Conjunctival swab specimens were taken from 70 AHC patients at a community-based eye clinic in Seoul, South Korea, from 3 to 16 September 2002, when a nationwide large epidemic of AHC was at its peak. The inferior tarsal conjunctiva and fornix were swabbed with a Dacron swab soaked with 2 ml of Eagle's viral transport medium. All conjunctival swab specimens were vortexed, and the swab sticks were removed. Part of each swab specimen was subjected to cell culture within 4 h, and then the remaining sample was frozen at −70°C. The frozen specimens were later thawed and were used within 4 months.
Conjunctival swab specimens were inoculated onto two cell lines (HeLa cells and MRC-5 cells), and the cells were observed for the development of cytopathic effects. The cultures were held for 2 weeks. Serotyping of the virus isolates was carried out with the culture supernatants by a CA24v-specific PCR (16). Although this is not the classical approach, it was thought to be a reasonable one, because the etiologic agent and its homogeneity have been suggested previously (14).
As a counterpart to virus culture, all original conjunctival swab specimens were directly screened by reverse transcription (RT)-PCR with pan-EV-specific primers that anneal to highly conserved sequences of the 5′ untranslated region of the EV genome to select EV-positive specimens (12, 18). The final product was 114 bp. Then, EV screening-positive specimens were subjected to RT-PCR with primer 188 (forward primer; 5′-ACI GCI GTI GAR ACI GGN G) and primer 222 (reverse primer; 5′-CIC CIG GIG GIA YRW ACA T) to amplify the 339-bp VP1 region of EV for sequencing (12). “I” denotes inosine. IUB codes are as follows: Y is T or C; W is A or T; and R is G or A.
The latter RT-PCR was done as described below. RNA was extracted from 140 μl of each swab specimen by using a QIAamp viral RNA isolation kit (Qiagen Inc., Valencia, Calif.), and the RNA was then eluted in 60 μl of elution buffer. RT was done in a reaction volume of 20 μl containing 1× RT buffer, 1 mM deoxynucleoside triphosphates, 10 mM dithiothreitol, 1× random hexamer, 50 U of Moloney murine leukemia virus reverse transcriptase (Roche Diagnostics GmbH, Mannheim, Germany), 40 U of human placental RNase inhibitor (Promega, Madison, Wis.), and 5 μl of RNA template. The reaction was initiated at 30°C for 10 min, incubated at 42°C for 50 min, and inactivated at 95°C for 2 min. PCR was done with a reaction volume of 50 μl containing 1× reaction buffer, 0.2 mM deoxynucleoside triphosphates, 5 μl of dimethyl sulfoxide, 25 pmol of each primer (primers 188 and 222), 2.5 U of Taq polymerase (Roche Diagnostics GmbH), and 4 μl of template cDNA. The reaction was initiated at 94°C for 5 min; and thermocycling (GeneAmp PCR system 2400; Perkin-Elmer, Norwalk, Conn.) was performed for 40 cycles of 94°C for 45 s for denaturation, 44°C for 45 s for annealing, and 72°C for 45 s for extension, with a final extension at 72°C for 7 min.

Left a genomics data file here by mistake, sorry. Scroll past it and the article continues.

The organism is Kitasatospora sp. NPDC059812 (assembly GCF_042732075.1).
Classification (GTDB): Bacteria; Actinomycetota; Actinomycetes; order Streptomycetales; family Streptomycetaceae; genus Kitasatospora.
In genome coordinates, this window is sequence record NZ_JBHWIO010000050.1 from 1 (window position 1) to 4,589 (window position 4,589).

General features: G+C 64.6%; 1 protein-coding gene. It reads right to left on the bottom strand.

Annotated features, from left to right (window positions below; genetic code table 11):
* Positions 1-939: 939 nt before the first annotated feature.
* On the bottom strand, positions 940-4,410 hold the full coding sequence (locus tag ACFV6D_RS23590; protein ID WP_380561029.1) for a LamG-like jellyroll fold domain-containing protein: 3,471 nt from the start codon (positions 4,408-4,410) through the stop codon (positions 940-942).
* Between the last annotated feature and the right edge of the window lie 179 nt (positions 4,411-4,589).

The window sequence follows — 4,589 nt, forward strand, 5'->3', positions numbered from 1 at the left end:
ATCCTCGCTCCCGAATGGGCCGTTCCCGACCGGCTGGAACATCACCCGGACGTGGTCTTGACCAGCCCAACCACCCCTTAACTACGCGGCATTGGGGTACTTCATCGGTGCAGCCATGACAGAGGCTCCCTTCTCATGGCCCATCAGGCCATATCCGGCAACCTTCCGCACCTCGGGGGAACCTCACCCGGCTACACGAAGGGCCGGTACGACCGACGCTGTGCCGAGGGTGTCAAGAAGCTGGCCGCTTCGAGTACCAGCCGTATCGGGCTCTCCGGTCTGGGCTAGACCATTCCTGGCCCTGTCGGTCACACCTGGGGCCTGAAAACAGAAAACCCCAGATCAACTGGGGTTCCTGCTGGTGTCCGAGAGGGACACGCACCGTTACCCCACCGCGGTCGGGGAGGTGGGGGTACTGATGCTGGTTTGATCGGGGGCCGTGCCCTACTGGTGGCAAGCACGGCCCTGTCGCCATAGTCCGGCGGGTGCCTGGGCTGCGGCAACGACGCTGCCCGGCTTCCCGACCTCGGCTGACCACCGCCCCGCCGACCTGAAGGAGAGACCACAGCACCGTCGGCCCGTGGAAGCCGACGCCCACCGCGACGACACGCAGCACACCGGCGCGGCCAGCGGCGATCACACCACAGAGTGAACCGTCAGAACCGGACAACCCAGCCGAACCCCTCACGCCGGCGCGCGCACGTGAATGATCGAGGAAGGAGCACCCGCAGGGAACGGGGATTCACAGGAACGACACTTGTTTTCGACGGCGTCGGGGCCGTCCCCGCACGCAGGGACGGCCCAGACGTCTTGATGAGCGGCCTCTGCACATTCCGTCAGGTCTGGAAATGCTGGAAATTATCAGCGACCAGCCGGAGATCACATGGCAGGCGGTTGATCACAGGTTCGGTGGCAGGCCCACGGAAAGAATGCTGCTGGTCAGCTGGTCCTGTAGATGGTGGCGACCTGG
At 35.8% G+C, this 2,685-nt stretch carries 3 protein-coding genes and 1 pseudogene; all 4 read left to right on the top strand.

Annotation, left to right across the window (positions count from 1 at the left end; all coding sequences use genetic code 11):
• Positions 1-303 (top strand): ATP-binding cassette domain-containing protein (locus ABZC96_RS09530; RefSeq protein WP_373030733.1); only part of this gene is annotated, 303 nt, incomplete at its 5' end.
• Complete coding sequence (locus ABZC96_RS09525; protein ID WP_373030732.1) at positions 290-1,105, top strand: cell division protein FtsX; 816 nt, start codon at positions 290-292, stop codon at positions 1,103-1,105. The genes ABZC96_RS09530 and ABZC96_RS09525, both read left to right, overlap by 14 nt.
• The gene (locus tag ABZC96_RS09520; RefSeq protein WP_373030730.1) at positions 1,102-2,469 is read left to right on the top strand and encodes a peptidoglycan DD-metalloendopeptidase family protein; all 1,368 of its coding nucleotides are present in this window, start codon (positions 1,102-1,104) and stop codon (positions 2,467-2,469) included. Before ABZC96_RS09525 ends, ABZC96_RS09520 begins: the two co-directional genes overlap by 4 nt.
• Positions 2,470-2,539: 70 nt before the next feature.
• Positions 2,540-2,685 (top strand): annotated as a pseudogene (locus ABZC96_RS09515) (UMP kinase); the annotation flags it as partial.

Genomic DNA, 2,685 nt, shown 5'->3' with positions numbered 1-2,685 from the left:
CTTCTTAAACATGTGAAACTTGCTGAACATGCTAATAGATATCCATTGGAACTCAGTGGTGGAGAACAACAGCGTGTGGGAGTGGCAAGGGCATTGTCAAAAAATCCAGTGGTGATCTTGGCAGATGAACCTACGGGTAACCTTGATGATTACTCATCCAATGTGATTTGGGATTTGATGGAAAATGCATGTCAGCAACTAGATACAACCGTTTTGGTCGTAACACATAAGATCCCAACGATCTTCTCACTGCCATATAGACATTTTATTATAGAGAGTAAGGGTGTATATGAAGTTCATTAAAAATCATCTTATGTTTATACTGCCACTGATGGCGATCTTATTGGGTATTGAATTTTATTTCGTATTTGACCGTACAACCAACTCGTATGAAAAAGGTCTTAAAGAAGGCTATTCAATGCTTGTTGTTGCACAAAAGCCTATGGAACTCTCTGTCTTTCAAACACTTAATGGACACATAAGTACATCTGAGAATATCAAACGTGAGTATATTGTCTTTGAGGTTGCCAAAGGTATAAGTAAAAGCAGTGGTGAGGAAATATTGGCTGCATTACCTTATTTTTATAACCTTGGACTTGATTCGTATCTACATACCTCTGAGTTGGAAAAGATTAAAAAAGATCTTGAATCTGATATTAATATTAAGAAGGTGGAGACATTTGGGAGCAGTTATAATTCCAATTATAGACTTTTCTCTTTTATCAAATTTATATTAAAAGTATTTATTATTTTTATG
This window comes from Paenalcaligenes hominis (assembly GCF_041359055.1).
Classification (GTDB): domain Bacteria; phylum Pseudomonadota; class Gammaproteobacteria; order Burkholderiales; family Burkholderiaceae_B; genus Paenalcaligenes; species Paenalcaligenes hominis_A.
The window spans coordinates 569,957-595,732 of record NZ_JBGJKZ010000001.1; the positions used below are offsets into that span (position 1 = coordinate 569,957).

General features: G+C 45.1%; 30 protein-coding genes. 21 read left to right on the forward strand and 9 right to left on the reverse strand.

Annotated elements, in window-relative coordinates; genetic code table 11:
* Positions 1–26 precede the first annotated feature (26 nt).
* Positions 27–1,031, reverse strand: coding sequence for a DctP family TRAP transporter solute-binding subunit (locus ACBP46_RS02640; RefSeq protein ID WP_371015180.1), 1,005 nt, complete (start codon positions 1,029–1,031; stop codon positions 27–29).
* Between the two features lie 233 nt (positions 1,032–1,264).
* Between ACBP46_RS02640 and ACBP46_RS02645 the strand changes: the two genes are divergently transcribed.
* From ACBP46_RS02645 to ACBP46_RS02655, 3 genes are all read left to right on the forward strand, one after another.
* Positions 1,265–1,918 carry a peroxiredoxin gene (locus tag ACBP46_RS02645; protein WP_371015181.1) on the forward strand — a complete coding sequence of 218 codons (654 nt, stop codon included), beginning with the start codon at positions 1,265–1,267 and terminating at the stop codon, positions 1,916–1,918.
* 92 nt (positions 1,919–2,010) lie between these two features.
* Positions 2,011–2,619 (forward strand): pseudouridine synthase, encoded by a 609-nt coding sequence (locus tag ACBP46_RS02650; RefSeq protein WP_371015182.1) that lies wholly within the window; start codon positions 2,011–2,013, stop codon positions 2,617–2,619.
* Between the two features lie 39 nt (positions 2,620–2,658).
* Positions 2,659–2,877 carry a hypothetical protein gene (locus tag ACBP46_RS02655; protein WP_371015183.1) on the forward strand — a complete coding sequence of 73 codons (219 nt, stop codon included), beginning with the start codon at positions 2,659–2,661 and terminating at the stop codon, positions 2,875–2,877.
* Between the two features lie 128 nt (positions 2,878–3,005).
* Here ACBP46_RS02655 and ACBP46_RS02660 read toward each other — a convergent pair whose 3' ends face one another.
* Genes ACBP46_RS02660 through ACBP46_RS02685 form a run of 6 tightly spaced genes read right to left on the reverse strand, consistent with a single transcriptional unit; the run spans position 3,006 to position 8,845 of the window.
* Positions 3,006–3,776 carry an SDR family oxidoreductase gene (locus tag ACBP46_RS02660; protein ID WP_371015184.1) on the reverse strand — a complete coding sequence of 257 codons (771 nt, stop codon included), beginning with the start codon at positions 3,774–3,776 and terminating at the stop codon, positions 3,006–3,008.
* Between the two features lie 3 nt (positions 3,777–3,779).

The final 339-bp PCR products were purified with a QIAamp DNA purification kit (Qiagen Inc.), and the sequencing reactions were performed in an MJ Research gradient cycler by using a Dye Terminator Cycle Sequencing Ready Reaction kit with AmpliTaq DNA polymerase (Applied Biosystems, Foster City, Calif.), according to the protocol of the manufacturer. Sequences that matched the VP1 sequences of the test strains were identified by using the BLAST program (www.ncbi.nlm.gov/BLAST/) from GenBank. The percent identity scores for the VP1 sequences of the test strains with the EV sequences in GenBank that showed the maximum identity, as well as the next closest identity, were calculated by using the ClustalW program. If the pairwise identity scores for the VP1 sequences of the test strains were 75% or more with respect to any particular EV sequence in GenBank, then it was identified as a homologous serotype (11).
The sequences from this study are available in GenBank with the following accession numbers: AY296248 to AY296251 and AF545847 to AF545848.
Table Table11 compares the results of viral culture and those of the EV-specific PCR tests performed directly with the clinical specimens. Of the 70 conjunctival swab specimens tested, 32 (45.7%) were culture positive, with extensive cytopathic effects detected mostly 2 to 5 days after inoculation, and all the isolates cultured were typed as CA24v by PCR. Of the 32 specimens that were culture positive, 31 (97%) had positive amplifications by the EV screening PCR with pan-EV-specific primers; 1 sample (3%) was PCR negative. Of the 38 specimens that were culture negative, 6 were EV screening PCR positive and 32 were negative. Of the 37 EV screening PCR-positive specimens, 6 (16%) did not yield EV by viral culture. Detection of EV by screening PCR resulted in a significant increase (16%; P < 0.001) in the number of positive specimens compared to the number found to be positive by viral culture. Of the 37 EV-screening PCR positive specimens, 21 (56.8%) were positive by RT-PCR amplification of the VP1 region with primers 188 and 222.